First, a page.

Roethlisberger: Physical practices may lead to injuries

The Associated Press
  • Injuries have knocked numerous Steelers starters out of games this season.
  • QB Ben Roethlisberger believes the team's physical practices may play a role in the injuries.
  • Despite the injuries, the Steelers will take a 4-1 record into Sunday's game at Miami.

PITTSBURGH — Ben Roethlisberger understands the irony in suggesting the Pittsburgh Steeler practices might be too rough. The $20 million franchise quarterback, after all, is off limits.

Still, a quick scan down his team’s crowded injury list left him wondering if it’s time for the coaching staff to ease up just a little bit.

“I will stand up for the guys up front and running backs, guys who take a pounding every day during a long season,” Roethlisberger said. “The season is super long as it is and very physical. And when you’re doing it over and over and the guys’ shoulders are getting sore, knees start getting sore, and hips and hamstrings and quads and things, and then, they re-occur, you have to take a look at maybe what you’re doing.”

Five weeks into the season, the Steelers already have seen a series of bold-faced names miss time, including right tackle Marcus Gilbert and guard Ramon Foster, the guys who are in charge of keeping Roethlisberger’s jersey clean when it counts. Defensive end Cameron Heyward will miss the first game in his career on Sunday when Pittsburgh (4-1) visits Miami (1-4). Linebacker Ryan Shazier and his sprained MCL are out for a third straight week, and Markus Wheaton’s shoulder continues to bother him.

While Roethlisberger allows that coach Mike Tomlin has to walk a “fine line” about the tenor of practice, he’s also wary of the possible toll it could take over the long term.

“You see those pads on top of lockers being worn all year long,” he said. “Like I said, for me, I can’t complain too much because I’m not the one getting hit. But, I will stand up for the big boys.”

It’s a gesture center Maurkice Pouncey appreciates, even if he’s not completely sure where he stands. Pouncey stressed, “I’m following Ben, baby,” but also understands he gets paid a lot of money to do what the coaching staff asks.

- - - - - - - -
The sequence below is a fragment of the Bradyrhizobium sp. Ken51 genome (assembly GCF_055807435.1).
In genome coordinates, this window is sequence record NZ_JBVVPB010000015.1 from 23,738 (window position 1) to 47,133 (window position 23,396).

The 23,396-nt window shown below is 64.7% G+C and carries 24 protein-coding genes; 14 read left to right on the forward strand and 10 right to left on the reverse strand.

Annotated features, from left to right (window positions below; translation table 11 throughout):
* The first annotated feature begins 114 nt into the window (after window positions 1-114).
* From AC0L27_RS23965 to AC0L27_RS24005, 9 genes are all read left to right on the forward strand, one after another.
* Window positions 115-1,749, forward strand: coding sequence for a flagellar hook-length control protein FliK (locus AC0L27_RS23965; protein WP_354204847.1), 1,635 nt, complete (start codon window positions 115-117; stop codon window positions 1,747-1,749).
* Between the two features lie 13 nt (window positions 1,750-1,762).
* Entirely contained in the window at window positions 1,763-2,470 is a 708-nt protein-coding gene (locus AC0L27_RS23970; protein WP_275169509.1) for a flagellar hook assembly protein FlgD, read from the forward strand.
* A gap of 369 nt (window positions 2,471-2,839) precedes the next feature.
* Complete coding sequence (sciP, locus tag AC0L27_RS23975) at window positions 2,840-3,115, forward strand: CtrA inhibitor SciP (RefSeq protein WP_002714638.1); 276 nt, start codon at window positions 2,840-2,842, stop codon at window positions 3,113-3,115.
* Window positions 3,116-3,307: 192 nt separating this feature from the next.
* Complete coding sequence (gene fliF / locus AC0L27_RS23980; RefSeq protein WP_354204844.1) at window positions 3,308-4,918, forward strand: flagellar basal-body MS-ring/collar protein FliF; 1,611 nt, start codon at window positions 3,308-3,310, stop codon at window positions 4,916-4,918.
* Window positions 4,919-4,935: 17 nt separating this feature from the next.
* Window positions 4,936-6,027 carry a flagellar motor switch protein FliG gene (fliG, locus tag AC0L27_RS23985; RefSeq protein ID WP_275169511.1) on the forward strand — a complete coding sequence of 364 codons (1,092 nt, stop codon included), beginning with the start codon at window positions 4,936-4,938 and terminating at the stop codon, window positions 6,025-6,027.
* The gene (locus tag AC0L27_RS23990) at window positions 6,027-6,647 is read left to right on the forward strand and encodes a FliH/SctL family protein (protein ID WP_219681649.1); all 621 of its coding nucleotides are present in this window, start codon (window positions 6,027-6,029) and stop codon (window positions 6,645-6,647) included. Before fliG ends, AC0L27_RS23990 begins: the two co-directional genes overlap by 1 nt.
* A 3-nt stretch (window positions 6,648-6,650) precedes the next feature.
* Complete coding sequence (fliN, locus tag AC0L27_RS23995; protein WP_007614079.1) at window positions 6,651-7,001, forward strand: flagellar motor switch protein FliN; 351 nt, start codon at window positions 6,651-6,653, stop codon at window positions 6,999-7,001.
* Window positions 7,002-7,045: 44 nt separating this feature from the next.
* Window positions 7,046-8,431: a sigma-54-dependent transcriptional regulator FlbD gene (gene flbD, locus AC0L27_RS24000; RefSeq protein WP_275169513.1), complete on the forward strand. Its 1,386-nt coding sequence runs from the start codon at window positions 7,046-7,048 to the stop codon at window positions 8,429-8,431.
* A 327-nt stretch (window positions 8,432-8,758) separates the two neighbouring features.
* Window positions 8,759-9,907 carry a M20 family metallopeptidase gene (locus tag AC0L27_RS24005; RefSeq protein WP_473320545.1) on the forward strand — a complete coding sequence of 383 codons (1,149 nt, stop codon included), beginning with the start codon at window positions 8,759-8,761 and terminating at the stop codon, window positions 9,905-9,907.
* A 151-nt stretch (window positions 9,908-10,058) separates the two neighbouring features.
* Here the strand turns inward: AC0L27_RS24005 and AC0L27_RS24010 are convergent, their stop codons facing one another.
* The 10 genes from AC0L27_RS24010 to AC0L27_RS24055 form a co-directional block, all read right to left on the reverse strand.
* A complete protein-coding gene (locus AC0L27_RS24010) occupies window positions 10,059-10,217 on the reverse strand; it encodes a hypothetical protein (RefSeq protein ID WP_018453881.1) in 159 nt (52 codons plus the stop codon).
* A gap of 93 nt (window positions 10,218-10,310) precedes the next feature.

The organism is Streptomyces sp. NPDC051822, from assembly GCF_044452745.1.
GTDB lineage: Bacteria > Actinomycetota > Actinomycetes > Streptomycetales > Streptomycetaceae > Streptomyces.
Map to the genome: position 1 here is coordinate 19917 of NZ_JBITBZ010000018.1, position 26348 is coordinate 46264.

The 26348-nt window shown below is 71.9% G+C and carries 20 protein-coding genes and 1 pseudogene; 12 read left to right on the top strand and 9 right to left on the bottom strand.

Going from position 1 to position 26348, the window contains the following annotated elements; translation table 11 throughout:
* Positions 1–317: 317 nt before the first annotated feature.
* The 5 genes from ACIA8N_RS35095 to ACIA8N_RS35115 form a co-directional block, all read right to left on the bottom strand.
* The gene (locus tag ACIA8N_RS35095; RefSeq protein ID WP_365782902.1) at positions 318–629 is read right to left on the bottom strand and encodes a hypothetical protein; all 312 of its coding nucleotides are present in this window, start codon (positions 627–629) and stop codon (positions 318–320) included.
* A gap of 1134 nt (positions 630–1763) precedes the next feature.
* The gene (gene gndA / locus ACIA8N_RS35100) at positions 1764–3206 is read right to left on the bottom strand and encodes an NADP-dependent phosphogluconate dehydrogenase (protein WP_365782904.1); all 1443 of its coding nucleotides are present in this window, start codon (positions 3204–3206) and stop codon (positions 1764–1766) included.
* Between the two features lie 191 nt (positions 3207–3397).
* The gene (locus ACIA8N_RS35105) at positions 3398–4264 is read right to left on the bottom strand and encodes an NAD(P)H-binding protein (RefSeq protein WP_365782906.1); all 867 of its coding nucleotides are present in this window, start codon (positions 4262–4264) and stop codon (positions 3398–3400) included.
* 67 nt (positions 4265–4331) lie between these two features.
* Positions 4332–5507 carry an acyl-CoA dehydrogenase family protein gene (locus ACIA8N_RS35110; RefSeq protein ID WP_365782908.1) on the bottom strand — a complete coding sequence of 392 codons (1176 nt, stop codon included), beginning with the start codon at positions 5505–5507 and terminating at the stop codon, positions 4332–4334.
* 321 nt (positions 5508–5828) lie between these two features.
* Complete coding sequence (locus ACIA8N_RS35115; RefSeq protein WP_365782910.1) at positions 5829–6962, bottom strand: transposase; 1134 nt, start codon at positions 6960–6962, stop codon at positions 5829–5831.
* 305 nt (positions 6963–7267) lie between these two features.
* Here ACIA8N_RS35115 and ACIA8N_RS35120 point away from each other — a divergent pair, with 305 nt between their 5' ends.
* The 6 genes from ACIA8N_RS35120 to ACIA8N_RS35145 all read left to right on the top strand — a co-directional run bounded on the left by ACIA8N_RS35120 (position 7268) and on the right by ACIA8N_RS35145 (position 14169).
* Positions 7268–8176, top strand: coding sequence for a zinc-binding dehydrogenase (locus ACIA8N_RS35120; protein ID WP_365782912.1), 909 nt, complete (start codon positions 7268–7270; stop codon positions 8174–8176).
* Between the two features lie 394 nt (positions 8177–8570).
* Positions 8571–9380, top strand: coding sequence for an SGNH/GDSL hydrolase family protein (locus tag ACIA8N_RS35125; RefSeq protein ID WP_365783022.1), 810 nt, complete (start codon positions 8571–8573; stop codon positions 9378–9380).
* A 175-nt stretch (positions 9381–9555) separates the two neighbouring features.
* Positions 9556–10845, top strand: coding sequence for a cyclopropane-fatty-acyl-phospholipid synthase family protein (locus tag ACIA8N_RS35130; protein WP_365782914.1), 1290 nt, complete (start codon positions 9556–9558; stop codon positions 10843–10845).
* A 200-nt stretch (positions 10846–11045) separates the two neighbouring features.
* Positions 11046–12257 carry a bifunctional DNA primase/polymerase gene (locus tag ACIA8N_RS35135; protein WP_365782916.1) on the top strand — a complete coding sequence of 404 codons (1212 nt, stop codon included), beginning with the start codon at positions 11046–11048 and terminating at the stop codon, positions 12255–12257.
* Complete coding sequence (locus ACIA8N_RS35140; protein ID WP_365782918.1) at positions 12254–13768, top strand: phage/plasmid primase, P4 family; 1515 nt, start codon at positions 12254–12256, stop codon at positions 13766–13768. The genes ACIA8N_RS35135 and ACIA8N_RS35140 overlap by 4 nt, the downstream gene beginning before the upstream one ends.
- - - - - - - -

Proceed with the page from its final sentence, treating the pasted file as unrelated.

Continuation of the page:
“I’m a lineman,” he said. “I go get it every day and I eat afterward. But nah, it’s cool. We’ve got a physical camp man and it’s paying off now.”

In reality, practices are as gentle as they’ve ever been. The collective bargaining agreement signed in 2011 outlawed “two-a-days” during training camp and limits teams to one fully padded practice over the season’s first 11 weeks and three over the final six. That’s in contrast to early in Tomlin’s tenure.

“Our first year we were hitting every day,” said cornerback William Gay, a rookie when Tomlin took over in 2007. “You can’t get no more than that.”

The Steelers like to “thud up” on Wednesdays, meaning defenders will wrap up ball carriers but don’t take the hit all the way to the ground. On Fridays, the first-team offense faces the first-team defense in the “seven shots” drill from the 2, whichever side getting to four stops or four conversions first claiming bragging rights for the week. And it gets pretty heated. That’s kind of the point.

“It’s a very competitive thing,” defensive coordinator Keith Butler said. “We talk a lot of mess.”

What they don’t talk about, at least not in public, is easing up. Tomlin’s training camps can be a six-week battle of attrition, particularly this summer when he tried to help toughen up a defense that finished 30th in yards allowed. The early returns are mixed. Pittsburgh is 25th in yards but ninth in points in large part because of better play in the red zone. Tackling is a vital part of that equation, one that needs to be practiced to be perfected.

“You can’t get in shape hitting until you hit,” Butler said. “When you stress muscles for the first time in trying to hit early in games and preseason, early in the season sometimes and you haven’t hit then, sometimes you’ll have injuries.”

Heyward’s tweaked hamstring had nothing to do with getting overworked in practice and everything with landing awkwardly in the second quarter last Sunday against the New York Jets. He understands Roethlisberger’s role as a captain speaking up for the benefit of the team. He also understands that hitting is a necessary part of the game and with that comes inherent risk.

“We don’t even get that much in as it is,” Heyward said. “You want that hardening so when you get down the road, you want to use that as an asset.”

Roethlisberger’s words might not have fallen on deaf ears. On Thursday, the Steelers wrapped up practice five minutes early, a rarity.

Notes: WR Sammie Coates (finger), Gilbert, Heyward, Shazier, Wheaton, C Cody Wallace (knee) and S Shamarko Thomas (groin) did not practice on Thursday. … Shazier was limited while CB Justin Gilbert (knee), S Robert Golden (hamstring), RB Roosevelt Nix (back) and WR Eli Rogers (toe) were full participants.

Pittsburgh quarterback Ben Roethlisberger still hopes to play Sunday against the Baltimore Ravens.